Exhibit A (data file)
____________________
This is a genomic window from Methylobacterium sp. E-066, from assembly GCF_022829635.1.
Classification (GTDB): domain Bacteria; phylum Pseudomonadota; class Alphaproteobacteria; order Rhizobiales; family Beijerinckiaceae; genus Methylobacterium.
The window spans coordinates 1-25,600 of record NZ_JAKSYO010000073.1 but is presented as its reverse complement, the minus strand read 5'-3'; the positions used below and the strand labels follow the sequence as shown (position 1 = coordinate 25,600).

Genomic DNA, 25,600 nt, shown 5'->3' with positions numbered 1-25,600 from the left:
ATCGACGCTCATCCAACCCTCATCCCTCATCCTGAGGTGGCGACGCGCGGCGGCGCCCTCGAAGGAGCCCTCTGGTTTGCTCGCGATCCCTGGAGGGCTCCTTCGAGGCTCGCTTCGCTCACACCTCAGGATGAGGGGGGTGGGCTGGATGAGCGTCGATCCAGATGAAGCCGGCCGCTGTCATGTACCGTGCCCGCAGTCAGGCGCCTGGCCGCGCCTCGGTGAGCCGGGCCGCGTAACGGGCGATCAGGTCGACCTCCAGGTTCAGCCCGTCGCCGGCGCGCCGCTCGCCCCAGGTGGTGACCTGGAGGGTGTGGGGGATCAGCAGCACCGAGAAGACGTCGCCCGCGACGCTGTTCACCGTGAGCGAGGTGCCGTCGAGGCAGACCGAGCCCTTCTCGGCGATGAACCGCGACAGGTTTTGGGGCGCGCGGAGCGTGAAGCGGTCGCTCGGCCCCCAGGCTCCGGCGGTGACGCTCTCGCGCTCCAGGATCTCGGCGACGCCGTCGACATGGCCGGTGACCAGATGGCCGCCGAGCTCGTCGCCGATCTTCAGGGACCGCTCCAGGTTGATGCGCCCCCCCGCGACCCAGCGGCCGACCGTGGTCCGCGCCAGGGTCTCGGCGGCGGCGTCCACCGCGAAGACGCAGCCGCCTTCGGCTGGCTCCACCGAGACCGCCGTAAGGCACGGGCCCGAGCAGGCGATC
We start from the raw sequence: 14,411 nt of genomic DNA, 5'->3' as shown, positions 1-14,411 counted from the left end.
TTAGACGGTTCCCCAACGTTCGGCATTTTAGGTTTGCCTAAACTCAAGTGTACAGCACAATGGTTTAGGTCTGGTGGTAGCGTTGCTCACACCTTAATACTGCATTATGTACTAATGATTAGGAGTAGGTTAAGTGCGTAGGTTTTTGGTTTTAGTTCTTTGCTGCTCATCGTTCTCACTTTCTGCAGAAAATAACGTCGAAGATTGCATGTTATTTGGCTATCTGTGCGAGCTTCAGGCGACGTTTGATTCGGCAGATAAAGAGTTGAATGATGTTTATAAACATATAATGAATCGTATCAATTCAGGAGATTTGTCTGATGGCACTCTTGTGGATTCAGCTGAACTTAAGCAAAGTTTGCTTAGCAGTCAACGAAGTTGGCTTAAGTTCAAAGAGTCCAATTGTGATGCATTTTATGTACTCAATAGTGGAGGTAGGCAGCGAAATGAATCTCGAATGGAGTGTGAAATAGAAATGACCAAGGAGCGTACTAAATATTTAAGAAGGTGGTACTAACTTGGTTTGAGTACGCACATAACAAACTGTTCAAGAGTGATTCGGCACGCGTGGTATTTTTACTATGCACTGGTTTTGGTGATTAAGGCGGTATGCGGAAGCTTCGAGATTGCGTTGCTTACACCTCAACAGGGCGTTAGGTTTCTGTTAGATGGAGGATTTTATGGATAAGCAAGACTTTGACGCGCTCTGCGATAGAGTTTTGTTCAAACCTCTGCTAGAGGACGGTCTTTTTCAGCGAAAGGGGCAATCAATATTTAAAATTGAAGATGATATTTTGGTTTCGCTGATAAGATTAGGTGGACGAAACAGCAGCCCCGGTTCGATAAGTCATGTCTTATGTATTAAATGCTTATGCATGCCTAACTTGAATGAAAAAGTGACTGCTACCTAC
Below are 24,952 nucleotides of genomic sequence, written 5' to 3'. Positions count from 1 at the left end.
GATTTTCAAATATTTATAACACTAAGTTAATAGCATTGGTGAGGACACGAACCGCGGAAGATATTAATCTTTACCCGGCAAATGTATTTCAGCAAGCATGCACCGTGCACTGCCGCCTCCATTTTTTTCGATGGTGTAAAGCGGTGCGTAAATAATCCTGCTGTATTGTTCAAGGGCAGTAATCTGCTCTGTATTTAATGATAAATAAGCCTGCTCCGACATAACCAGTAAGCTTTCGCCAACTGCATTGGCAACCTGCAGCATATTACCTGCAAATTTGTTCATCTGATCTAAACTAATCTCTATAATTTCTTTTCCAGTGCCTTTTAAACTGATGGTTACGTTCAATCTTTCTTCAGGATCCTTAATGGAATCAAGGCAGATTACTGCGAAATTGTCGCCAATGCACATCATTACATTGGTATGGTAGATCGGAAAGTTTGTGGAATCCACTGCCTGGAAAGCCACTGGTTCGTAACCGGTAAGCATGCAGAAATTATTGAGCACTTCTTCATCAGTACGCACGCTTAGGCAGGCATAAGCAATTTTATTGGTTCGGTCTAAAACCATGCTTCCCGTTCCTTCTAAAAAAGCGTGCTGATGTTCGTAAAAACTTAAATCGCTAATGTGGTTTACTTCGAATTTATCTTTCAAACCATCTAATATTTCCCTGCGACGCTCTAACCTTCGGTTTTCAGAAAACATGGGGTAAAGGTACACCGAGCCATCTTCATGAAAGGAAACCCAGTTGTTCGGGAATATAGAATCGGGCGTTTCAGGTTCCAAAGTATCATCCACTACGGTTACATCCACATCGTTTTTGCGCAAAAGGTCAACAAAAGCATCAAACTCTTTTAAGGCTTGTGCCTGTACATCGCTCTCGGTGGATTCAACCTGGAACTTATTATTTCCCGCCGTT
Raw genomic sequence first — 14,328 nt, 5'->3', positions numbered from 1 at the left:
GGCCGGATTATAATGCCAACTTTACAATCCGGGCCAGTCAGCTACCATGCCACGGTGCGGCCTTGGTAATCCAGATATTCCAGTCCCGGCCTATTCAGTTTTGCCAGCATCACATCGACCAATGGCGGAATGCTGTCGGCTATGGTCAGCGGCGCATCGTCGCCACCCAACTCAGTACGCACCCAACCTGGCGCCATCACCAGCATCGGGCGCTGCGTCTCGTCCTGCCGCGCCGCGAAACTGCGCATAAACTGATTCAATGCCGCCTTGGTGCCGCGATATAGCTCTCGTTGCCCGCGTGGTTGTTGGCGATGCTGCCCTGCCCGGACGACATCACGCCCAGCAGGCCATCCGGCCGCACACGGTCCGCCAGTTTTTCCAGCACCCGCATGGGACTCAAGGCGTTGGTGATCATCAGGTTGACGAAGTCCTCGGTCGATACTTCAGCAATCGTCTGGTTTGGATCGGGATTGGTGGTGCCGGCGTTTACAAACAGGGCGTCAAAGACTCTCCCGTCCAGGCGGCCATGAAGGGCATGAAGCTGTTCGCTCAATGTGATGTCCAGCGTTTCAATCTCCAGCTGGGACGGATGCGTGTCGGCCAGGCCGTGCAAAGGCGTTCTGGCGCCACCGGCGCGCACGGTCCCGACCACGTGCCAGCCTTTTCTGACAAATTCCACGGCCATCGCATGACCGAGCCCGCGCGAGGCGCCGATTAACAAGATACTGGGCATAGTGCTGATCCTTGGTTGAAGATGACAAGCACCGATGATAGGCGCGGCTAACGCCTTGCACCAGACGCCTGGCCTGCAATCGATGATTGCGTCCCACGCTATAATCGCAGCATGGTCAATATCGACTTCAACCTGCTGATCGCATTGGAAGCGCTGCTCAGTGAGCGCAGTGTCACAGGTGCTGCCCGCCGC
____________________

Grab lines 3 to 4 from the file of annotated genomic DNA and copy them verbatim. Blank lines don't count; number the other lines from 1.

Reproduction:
The window spans coordinates 1-25,600 of record NZ_JAKSYO010000073.1 but is presented as its reverse complement, the minus strand read 5'-3'; the positions used below and the strand labels follow the sequence as shown (position 1 = coordinate 25,600).

Genomic DNA, 25,600 nt, shown 5'->3' with positions numbered 1-25,600 from the left: